While we’ve established that greasy hair can be bleached, it’s essential to understand that there are limits. Hair can indeed be too greasy to bleach effectively. Excessive grease can create a barrier, preventing the bleach from penetrating the hair shaft and achieving the desired results.

Signs Your Hair is too Greasy to Bleach

Here are some indicators that your hair might be too greasy for successful bleaching:

Oily Residue: If there is a noticeable oily residue on your hair, it might be too greasy for bleaching.

Hair Feels Slimy: When you touch your hair, it feels excessively slimy and slippery.

Lack of Volume: Greasy hair often appears flat and lacks volume, which can affect the even distribution of bleach.

If you notice these signs, it’s best to postpone bleaching until you’ve addressed the excess grease through proper washing and hair care.

Does Bleach Stick Better To Clean or Dirty Hair

Bleach generally adheres better to clean hair. When hair is clean, free from excessive oils, and not weighed down by product buildup, the bleach can make more direct contact with the hair shaft, allowing for a more even and efficient bleaching process. Clean hair provides a better canvas for the bleach to work, resulting in a more consistent and desired color outcome.

Dirty or greasy hair can create a barrier between the bleach and the hair shaft. The excess oils and product residues can inhibit the bleach from penetrating the hair effectively, leading to uneven bleaching, splotchy results, or even potential damage to the hair due to extended processing times.

To achieve the best results when bleaching your hair, it’s advisable to wash your hair with a clarifying shampoo to remove any excess oils and product buildup before applying the bleach. This helps ensure that the bleach adheres well to the hair, leading to a more successful and satisfactory bleaching process.

See also: How Long Does It Take to Dye Hair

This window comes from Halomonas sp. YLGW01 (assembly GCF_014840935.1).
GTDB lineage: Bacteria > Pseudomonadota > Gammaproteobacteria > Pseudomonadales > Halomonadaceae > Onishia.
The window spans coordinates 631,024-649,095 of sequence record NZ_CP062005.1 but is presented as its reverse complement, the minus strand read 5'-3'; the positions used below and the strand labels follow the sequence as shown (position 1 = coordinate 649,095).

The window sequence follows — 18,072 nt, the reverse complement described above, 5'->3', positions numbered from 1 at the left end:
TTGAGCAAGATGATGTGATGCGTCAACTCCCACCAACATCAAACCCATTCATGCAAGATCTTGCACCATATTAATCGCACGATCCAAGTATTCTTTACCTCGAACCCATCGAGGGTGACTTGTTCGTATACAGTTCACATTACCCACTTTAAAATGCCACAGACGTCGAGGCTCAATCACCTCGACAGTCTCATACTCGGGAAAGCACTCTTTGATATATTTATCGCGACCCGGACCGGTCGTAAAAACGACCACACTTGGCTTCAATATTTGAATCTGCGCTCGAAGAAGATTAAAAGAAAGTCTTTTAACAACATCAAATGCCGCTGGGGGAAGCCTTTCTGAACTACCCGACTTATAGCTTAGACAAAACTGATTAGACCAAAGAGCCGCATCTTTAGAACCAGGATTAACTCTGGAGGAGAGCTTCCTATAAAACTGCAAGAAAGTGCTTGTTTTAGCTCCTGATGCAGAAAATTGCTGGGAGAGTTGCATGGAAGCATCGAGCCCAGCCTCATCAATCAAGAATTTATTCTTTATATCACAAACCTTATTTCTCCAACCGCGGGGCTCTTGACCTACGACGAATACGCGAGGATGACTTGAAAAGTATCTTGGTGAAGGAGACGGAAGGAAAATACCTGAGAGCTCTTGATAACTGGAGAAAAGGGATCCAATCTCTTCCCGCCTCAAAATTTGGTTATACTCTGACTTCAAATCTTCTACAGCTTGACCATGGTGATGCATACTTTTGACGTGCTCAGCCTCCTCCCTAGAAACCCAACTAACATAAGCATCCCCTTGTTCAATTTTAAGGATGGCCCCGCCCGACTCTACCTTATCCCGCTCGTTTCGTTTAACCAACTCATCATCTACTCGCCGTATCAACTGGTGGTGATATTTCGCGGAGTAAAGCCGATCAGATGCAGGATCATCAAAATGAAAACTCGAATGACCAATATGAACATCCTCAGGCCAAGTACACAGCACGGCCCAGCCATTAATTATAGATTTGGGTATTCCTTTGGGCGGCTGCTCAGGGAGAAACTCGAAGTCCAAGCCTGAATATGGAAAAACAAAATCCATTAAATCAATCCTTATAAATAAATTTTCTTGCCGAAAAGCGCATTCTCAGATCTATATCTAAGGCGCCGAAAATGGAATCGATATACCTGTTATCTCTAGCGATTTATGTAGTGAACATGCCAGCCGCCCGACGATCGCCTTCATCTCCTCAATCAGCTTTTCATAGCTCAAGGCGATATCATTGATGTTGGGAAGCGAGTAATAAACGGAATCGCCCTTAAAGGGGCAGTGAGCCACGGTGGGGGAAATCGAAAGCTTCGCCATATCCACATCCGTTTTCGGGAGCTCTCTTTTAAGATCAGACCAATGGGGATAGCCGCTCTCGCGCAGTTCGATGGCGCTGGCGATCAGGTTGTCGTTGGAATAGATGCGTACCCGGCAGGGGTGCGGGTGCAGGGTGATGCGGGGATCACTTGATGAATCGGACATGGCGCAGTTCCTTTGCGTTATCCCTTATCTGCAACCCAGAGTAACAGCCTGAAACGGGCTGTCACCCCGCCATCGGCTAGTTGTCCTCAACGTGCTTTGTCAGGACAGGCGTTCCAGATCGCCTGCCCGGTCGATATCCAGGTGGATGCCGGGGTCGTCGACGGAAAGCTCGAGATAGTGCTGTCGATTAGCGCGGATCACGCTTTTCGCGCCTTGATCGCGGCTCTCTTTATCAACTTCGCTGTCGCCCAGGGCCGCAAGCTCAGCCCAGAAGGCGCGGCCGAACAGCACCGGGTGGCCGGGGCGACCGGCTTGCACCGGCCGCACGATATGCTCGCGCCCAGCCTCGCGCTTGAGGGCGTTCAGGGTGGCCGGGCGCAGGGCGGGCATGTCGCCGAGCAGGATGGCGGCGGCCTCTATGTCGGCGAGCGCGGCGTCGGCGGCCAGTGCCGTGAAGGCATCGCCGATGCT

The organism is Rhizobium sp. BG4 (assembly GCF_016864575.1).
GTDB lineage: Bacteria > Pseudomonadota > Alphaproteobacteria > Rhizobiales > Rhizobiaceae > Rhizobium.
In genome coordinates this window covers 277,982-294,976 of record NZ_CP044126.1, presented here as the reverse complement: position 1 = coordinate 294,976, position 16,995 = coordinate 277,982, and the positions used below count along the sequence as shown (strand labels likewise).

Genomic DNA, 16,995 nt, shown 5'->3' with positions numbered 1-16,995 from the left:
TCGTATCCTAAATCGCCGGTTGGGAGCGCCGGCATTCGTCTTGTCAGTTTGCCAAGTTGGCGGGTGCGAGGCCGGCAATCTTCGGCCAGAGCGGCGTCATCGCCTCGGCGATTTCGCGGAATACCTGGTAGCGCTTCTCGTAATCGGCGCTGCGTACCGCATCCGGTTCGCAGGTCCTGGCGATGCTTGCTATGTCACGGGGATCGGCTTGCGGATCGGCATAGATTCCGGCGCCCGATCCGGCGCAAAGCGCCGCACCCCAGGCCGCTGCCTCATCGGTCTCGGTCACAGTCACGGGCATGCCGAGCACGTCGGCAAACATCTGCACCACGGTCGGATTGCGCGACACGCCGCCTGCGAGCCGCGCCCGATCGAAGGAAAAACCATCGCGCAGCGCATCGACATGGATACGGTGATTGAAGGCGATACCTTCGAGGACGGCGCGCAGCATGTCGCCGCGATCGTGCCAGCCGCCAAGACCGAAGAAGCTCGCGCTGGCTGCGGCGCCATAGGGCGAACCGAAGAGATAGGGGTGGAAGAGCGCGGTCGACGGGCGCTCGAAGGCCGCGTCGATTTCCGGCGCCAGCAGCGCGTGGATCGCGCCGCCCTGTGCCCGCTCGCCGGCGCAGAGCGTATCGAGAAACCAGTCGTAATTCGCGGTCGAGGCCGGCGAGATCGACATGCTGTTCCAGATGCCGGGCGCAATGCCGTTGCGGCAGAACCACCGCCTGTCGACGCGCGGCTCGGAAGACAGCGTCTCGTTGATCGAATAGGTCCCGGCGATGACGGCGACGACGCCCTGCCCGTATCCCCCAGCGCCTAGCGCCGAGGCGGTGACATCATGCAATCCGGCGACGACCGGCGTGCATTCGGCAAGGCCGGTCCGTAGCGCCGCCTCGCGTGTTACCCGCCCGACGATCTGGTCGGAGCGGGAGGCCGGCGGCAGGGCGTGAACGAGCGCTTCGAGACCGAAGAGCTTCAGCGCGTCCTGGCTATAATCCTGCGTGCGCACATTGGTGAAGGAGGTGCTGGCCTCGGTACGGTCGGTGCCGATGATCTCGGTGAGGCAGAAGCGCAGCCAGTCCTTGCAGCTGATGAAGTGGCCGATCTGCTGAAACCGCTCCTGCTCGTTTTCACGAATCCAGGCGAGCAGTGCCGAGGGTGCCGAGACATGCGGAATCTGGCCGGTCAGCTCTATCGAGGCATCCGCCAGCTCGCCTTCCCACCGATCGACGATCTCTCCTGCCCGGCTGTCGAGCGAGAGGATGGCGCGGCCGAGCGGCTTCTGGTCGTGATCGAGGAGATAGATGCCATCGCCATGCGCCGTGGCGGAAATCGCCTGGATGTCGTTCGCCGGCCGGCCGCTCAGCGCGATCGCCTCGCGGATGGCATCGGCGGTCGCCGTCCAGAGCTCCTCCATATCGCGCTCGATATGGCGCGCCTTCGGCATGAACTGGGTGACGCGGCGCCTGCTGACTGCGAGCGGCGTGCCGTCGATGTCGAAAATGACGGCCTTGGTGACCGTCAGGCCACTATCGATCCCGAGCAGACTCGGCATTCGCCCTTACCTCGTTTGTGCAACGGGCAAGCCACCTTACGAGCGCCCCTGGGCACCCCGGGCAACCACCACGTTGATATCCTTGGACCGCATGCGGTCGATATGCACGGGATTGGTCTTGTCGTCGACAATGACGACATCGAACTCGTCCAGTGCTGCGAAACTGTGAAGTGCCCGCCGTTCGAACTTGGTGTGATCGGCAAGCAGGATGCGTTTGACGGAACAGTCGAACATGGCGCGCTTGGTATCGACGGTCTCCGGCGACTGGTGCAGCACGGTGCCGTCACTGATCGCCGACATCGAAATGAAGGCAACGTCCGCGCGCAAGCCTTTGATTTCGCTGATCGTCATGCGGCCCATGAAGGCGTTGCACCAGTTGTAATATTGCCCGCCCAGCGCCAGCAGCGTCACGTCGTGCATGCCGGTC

FAQs on Can Hair Be Too Greasy to Bleach

Q: Can I bleach my hair if it’s only slightly greasy?

A: Yes, you can bleach slightly greasy hair. Just make sure to use a clarifying shampoo before the process.

Q: Can I use dry shampoo to reduce grease before bleaching?

A: While dry shampoo can absorb excess oil temporarily, it’s not a substitute for proper washing with a clarifying shampoo.

Q: Will bleaching make my hair even greasier?

A: Bleaching itself won’t make your hair greasier, but it can exacerbate existing greasiness if not properly prepared.

Q: Can I bleach my hair at home if it’s greasy?

A: Bleaching at home is possible, but if you’re unsure about how to handle greasy hair, it’s best to consult a professional.

Q: How can I prevent my hair from becoming too greasy in the first place?

A: To prevent excessive grease, maintain a regular hair washing routine, use suitable hair products, and avoid overwashing, which can stimulate excess oil production.


In the world of hair bleaching, the level of grease on your hair does matter, but it doesn’t necessarily mean you can’t bleach it. With proper preparation, appropriate products, and perhaps some professional guidance, you can achieve the hair color you desire. Just remember that balance is key – not too greasy, not too dry – for the best results.

If you’re pondering can hair be too greasy to bleach, the answer is: it’s all about finding that sweet spot for the perfect transformation.